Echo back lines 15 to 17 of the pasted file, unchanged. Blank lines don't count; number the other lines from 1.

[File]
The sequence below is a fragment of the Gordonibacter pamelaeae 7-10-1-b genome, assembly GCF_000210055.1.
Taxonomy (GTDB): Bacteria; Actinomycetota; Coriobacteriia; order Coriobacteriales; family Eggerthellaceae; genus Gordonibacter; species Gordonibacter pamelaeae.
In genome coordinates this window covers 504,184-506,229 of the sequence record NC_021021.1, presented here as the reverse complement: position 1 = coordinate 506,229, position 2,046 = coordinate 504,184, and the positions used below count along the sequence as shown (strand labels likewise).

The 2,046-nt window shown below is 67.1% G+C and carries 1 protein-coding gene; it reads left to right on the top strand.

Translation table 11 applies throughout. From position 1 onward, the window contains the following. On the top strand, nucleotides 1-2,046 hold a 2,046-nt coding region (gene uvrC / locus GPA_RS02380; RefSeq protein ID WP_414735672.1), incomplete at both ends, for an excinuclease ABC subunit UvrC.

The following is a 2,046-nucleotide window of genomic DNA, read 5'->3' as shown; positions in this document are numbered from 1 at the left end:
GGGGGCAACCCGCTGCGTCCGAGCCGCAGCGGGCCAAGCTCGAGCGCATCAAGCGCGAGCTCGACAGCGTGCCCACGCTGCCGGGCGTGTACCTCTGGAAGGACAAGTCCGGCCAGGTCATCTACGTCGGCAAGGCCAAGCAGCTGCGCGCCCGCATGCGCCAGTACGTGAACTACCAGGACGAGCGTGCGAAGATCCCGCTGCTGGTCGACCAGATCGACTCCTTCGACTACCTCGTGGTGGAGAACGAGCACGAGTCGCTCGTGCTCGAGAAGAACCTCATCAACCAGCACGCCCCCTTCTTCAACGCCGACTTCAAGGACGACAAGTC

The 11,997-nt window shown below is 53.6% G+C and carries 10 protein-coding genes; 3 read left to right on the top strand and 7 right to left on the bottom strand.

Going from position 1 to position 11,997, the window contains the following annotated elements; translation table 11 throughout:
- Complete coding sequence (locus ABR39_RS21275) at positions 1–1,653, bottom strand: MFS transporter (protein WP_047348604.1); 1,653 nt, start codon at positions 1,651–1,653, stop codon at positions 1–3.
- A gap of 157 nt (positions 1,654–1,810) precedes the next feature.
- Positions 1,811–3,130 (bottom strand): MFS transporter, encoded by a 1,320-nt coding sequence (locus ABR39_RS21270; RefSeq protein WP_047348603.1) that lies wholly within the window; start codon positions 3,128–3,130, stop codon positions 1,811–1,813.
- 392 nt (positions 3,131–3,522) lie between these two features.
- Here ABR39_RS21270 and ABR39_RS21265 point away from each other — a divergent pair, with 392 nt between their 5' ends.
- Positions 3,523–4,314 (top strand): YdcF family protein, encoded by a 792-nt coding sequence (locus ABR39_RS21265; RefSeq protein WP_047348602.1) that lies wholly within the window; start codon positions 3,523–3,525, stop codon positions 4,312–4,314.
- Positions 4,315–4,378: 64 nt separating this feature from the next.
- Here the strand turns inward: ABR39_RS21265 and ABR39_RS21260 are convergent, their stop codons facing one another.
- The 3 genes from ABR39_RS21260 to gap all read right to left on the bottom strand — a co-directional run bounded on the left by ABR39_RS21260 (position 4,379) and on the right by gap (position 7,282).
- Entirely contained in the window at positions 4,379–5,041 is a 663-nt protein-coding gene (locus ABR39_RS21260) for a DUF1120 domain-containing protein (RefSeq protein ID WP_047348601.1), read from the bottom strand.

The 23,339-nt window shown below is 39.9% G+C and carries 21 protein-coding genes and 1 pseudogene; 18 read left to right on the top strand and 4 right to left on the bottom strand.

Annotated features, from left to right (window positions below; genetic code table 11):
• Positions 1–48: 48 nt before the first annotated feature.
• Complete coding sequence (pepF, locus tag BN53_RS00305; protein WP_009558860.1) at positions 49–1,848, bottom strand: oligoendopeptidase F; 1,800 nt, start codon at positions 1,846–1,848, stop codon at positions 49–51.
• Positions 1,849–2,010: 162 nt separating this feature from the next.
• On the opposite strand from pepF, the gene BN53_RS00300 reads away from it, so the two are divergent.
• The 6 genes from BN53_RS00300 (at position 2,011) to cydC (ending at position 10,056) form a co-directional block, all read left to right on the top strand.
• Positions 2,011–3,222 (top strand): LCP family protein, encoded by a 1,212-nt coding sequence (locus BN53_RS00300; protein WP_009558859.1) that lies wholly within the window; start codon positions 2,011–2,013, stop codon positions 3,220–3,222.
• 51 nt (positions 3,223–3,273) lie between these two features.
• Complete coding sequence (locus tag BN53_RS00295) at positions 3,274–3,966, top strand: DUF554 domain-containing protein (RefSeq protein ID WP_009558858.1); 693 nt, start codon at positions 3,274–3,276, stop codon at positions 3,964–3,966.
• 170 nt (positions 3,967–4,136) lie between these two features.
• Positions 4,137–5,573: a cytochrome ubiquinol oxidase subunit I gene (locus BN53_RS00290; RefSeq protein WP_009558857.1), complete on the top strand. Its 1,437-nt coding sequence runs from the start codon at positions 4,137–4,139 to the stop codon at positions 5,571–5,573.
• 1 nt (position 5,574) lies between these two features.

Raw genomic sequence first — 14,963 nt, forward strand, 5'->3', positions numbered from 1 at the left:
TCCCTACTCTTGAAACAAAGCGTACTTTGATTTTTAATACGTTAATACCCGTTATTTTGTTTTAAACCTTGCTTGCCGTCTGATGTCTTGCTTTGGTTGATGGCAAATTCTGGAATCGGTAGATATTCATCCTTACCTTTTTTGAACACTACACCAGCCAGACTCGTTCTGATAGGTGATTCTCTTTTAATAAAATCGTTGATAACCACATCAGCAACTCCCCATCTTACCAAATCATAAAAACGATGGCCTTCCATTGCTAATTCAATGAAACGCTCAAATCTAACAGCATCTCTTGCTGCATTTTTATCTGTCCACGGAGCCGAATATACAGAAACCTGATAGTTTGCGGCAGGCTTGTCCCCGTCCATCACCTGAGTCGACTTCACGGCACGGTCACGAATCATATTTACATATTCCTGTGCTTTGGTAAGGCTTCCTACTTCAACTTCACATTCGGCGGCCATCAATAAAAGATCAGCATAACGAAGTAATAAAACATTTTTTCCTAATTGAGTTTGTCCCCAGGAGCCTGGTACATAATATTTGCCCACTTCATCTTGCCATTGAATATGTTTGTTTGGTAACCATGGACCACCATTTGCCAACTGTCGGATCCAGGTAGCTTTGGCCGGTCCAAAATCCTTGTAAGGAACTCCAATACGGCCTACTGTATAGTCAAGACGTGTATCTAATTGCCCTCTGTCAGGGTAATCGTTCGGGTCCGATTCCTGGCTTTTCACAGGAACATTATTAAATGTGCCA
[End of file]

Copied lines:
- Positions 3,523–4,314 (top strand): YdcF family protein, encoded by a 792-nt coding sequence (locus ABR39_RS21265; RefSeq protein WP_047348602.1) that lies wholly within the window; start codon positions 3,523–3,525, stop codon positions 4,312–4,314.
- Positions 4,315–4,378: 64 nt separating this feature from the next.
- Here the strand turns inward: ABR39_RS21265 and ABR39_RS21260 are convergent, their stop codons facing one another.